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Refugees Libya

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May 18, 1991 | From Times Staff and Wire Reports
About 350 Libyan guerrillas trained by the United States to fight dictator Moammar Kadafi have been transported to undisclosed locations in America to be resettled at government expense, American officials said. The decision to accept the soldiers of the self-styled Libya National Army as refugees ended a six-month odyssey for the troops who once served in Kadafi's force that invaded Chad, Libya's southern neighbor. The Office of the U.N.
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WORLD
March 1, 2011 | By Borzou Daragahi, Los Angeles Times
Moammar Kadafi's loyalists appeared to have strengthened their grip on the Libyan capital, while chaos roiled much of the country and spilled over its borders in a wave of frightened refugees. The unrest in Libya has left hundreds dead and nearly frozen the country's oil-based economy. The United Nations reported Monday that more than 100,000 refugees, many of them laborers from nearby countries, have fled to Tunisia and Egypt over the last week to escape destitution and an outbreak of violence that has drawn international condemnation.
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WORLD
March 1, 2011 | By Borzou Daragahi, Los Angeles Times
Moammar Kadafi's loyalists appeared to have strengthened their grip on the Libyan capital, while chaos roiled much of the country and spilled over its borders in a wave of frightened refugees. The unrest in Libya has left hundreds dead and nearly frozen the country's oil-based economy. The United Nations reported Monday that more than 100,000 refugees, many of them laborers from nearby countries, have fled to Tunisia and Egypt over the last week to escape destitution and an outbreak of violence that has drawn international condemnation.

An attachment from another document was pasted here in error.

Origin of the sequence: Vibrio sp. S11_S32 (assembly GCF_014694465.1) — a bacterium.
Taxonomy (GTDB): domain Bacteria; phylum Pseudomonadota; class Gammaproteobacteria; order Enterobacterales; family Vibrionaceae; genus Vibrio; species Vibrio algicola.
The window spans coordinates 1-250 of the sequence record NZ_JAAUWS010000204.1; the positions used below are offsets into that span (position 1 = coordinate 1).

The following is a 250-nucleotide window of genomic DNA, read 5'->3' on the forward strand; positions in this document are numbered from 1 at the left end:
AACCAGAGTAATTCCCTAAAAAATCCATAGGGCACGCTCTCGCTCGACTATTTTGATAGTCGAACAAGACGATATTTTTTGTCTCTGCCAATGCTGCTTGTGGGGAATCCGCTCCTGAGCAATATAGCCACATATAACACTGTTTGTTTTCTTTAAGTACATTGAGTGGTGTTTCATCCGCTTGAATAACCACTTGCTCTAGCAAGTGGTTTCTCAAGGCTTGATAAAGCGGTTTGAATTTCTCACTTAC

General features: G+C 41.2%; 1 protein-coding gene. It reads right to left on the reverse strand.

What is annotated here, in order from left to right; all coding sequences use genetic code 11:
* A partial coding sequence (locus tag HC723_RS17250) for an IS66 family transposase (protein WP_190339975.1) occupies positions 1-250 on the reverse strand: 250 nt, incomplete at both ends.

NEWS
May 18, 1991 | From Times Staff and Wire Reports
About 350 Libyan guerrillas trained by the United States to fight dictator Moammar Kadafi have been transported to undisclosed locations in America to be resettled at government expense, American officials said. The decision to accept the soldiers of the self-styled Libya National Army as refugees ended a six-month odyssey for the troops who once served in Kadafi's force that invaded Chad, Libya's southern neighbor. The Office of the U.N.
TRAVEL
July 17, 2011
1. China In Pingyao, a 2,700-year-old city in Shanxi Province, history is a thing of the present. Within the last two years, a luxury hotel, a culinary tour and nearby high-speed rail access have added modern comforts to its traditional charm. An important financial center during the Qing Dynasty, Pingyao has long been known in China for its historic banks, courtyard homes and Ming Dynasty city wall. It was named a UNESCO World Heritage Site in 1997. The city joined the luxury tourism circuit in 2009 with the opening of Jing's Residence, an 18-room, Relais & Chateaux-listed boutique hotel in the former home of a Qing Dynasty silk merchant.
WORLD
March 9, 2011 | By Paul Richter and Peter Nicholas, Los Angeles Times
The Obama administration is drawing careful limits on its potential military involvement in the increasingly bloody struggle between the Libyan government and rebel forces, despite growing calls for Western intervention. Administration officials, while stepping up efforts to help refugees fleeing Libya, say they will provide only secondary military aid to the rebels, such as electronic jamming of government communications, unless an increase in civilian killings by Moammar Kadafi's forces prompts an international consensus for stronger steps.
WORLD
February 24, 2011 | By Henry Chu, Los Angeles Times
The two elderly men were surrounded by scads of beautiful young women, but theirs was the real courtship, a pas de deux between a ruthless North African dictator and a fawning European leader. Italian Prime Minister Silvio Berlusconi ardently pursued the approval of Libyan strongman Moammar Kadafi in a relationship that has been a pillar of Italian foreign policy. Flattering him has been key to Italy's continued access to Libya's oil and gas supplies ? worth billions of dollars ?
WORLD
May 12, 2011 | By Molly Hennessy-Fiske and Patrick J. McDonnell, Los Angeles Times
The frantic satellite phone calls come at all hours to an African priest in Rome from refugees fleeing Libya who find themselves stranded on rickety, overcrowded boats in the Mediterranean. They have his Italian cellphone number and address him by name, often in his native Eritrean tongue or in Amharic, the language of neighboring Ethiopia. During the last two months, word has spread among sub-Saharan refugees that if they get stranded at sea, Father Moses Zerai, 36, is the one to call for help.
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